What is Cantonese for “sucks”?
A piece in the UK web site The Register, says of some recent Mac drives:

According to Retrodata, its customers have sent in a much higher number of failed Seagate 2.5in SATA drives made in China and loaded with firmware version 7.01 than of any other current hard drive model.

“We’re getting 20-30 times more failed drives of this kind than others,” Retrodata chief Duncan Clarke told Register Hardware. . . .

Clarke blamed the problem what he described as “poor quality control in Chinese hard drive factories” – an issue he maintained affects other hard drive makers in addition to Seagate. He also warned all hard drive buyers to avoid HDDs manufactured in China.

The fact is that the Chinese already make hard drives and their quality, as as far as I can tell, is fine. Mr Clarke just got lucky with some PR on a slow news day.

Two data points don’t make a trend
And yet just a few weeks ago Seagate CEO Bill Watkins was raising security concerns about Chinese ownership of Seagate. No bid surfaced, leaving me to wonder what game Mr. Watkins was really playing.

Are the security concerns real?
The NYTimes reported that

“Seagate would be extremely sensitive,” said an industry executive who participates in classified government advisory groups. “I do not think anyone in the U.S. wants the Chinese to have access to the controller chips for a disk drive. One never knows what the Chinese could do to instrument the drive.”

Given that the Chinese already build disk drives – Excelstor was the only drive company with no online complaints the last time I looked – and that Seagate already has two large plants on China’s southeast coast in the cities of Wuxi and Suzhou, near Shanghai, I’m not getting the concern. What, exactly, do the Chinese not have access today that buying Seagate would give them?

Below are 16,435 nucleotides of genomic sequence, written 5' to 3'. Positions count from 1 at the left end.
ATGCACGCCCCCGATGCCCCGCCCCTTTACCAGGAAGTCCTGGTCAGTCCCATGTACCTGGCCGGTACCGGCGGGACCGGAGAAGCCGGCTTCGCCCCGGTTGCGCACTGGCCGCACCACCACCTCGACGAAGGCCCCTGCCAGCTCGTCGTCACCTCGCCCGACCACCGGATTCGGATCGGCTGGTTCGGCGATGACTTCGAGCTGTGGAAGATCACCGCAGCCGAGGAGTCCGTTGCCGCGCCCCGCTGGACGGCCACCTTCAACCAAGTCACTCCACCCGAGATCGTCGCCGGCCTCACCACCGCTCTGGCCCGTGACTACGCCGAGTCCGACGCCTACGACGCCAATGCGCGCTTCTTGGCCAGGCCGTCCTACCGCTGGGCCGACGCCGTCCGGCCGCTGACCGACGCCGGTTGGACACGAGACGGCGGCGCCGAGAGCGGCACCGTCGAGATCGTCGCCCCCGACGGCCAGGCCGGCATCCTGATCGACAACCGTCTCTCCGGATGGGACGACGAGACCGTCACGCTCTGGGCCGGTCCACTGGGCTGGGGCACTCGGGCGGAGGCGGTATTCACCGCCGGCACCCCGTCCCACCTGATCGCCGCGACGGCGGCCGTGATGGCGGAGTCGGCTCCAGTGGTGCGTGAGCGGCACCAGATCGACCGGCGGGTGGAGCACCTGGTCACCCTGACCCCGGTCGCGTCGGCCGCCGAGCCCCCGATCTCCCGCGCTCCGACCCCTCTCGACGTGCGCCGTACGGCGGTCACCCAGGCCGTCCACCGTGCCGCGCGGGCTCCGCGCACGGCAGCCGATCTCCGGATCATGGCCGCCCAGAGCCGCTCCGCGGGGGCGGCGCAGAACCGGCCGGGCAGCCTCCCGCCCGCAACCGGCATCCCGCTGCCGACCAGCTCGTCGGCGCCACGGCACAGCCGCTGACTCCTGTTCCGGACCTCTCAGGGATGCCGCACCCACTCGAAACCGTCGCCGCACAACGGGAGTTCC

Of course, we know all about planting logic bombs
The US used software against the Russians in the 1980s.

But disk drives?

Disks aren’t free-standing network connected devices. They communicate to the world through drivers and HBAs and controller chips. Even if you wanted to it isn’t clear to me how disks could become a serious security threat. If they could, why would you start with disks? There are better targets.

Now let’s take a look at routers
A router would seem like a much more likely device to use for spying. Network connected, all the data passing through it, millions of lines of code in high-end routers.

Cisco already does R&D in China. Should we worry about that? Where are the unnamed “security experts” opining about that?

The StorageMojo take
The military-industrial complex that Eisenhower warned us about is bigger, badder and dumber than ever. If the clown in the White House actually cared about US security he’d have avoided selling hundreds of billions in T-bills to the Chinese in the first place. But that would have required discipline and accountability instead of strutting around in a flight suit. Where’s the photo op in a balanced budget?

The China bashing should stop. Like it or not, the world’s largest country and the world’s largest economy are now locked in a long term dance. We need them to finance deficits as far as the eye can see and they need us to keep their economy growing at a breakneck pace.

By wrapping Seagate in a “national security” banner, Watkins has done the US and his shareholders a grave disservice. We need closer economic ties to China and turning $30 billion or so of T-bills into cash for Seagate stockholders and a Chinese stake in the health of the US economy would help both countries better enjoy the long dance we’ll have in the 21st century.

Comments welcome, of course. How would you instrument a disk drive for nefarious purposes?